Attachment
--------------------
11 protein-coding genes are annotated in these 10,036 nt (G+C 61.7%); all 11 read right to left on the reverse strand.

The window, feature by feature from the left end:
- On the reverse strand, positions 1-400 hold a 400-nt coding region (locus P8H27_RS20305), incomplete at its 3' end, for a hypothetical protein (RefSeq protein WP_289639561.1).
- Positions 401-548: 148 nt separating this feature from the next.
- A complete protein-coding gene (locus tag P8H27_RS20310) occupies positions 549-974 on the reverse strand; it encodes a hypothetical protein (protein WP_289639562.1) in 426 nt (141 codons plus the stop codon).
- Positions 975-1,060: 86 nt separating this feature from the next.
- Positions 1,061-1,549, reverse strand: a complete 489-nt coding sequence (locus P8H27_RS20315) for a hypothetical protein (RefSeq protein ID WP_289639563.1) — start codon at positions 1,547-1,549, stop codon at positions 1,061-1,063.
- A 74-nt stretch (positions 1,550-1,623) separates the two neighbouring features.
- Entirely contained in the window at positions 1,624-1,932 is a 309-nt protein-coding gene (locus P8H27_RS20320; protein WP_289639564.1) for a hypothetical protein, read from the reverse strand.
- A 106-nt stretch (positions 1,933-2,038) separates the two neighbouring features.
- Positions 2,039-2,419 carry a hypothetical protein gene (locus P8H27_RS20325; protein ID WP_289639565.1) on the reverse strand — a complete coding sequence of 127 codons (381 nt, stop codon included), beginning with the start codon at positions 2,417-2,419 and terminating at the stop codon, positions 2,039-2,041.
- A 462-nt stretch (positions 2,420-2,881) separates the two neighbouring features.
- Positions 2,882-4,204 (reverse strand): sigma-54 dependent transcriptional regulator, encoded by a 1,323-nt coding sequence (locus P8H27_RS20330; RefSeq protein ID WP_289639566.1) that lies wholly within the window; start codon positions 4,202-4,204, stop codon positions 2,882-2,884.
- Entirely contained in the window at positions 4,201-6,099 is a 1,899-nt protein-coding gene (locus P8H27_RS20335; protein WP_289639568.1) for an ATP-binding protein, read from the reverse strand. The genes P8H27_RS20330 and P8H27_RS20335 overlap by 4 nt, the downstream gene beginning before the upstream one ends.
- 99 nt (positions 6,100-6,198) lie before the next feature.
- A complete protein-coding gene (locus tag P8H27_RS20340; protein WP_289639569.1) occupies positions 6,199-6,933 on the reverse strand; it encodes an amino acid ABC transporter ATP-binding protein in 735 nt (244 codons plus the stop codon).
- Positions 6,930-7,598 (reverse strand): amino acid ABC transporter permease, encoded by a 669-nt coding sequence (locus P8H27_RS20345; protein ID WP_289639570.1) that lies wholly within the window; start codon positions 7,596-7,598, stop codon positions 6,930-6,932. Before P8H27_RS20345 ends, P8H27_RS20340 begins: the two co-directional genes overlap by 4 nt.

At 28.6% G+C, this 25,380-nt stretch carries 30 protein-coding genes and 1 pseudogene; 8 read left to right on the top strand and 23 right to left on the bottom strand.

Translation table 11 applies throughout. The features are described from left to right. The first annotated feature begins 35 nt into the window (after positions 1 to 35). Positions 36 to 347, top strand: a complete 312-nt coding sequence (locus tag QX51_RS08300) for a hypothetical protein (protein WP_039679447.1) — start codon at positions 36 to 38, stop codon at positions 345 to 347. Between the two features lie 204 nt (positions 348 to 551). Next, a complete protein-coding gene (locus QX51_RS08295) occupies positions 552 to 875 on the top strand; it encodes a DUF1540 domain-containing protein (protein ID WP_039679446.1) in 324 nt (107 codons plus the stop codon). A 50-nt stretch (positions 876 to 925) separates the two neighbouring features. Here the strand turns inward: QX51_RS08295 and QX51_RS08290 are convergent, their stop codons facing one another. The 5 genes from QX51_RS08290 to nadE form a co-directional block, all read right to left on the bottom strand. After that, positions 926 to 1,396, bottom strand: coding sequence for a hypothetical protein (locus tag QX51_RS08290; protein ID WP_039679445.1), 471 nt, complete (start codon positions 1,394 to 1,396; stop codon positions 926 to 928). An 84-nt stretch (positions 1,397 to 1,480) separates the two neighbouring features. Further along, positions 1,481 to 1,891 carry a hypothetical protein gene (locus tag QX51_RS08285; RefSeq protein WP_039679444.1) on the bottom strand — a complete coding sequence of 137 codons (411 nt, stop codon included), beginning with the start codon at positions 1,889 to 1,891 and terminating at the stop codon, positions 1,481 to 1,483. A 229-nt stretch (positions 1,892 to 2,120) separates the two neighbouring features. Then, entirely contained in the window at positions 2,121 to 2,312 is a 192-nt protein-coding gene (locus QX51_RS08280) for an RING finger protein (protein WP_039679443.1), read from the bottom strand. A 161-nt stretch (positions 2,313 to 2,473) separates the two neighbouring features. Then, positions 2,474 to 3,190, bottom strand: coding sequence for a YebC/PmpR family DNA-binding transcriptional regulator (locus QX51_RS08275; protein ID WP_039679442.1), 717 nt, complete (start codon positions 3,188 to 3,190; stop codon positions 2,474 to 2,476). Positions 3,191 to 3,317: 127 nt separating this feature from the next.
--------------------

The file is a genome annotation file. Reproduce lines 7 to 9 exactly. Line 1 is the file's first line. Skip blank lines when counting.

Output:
- Positions 1,061-1,549, reverse strand: a complete 489-nt coding sequence (locus P8H27_RS20315) for a hypothetical protein (RefSeq protein ID WP_289639563.1) — start codon at positions 1,547-1,549, stop codon at positions 1,061-1,063.
- A 74-nt stretch (positions 1,550-1,623) separates the two neighbouring features.
- Entirely contained in the window at positions 1,624-1,932 is a 309-nt protein-coding gene (locus P8H27_RS20320; protein WP_289639564.1) for a hypothetical protein, read from the reverse strand.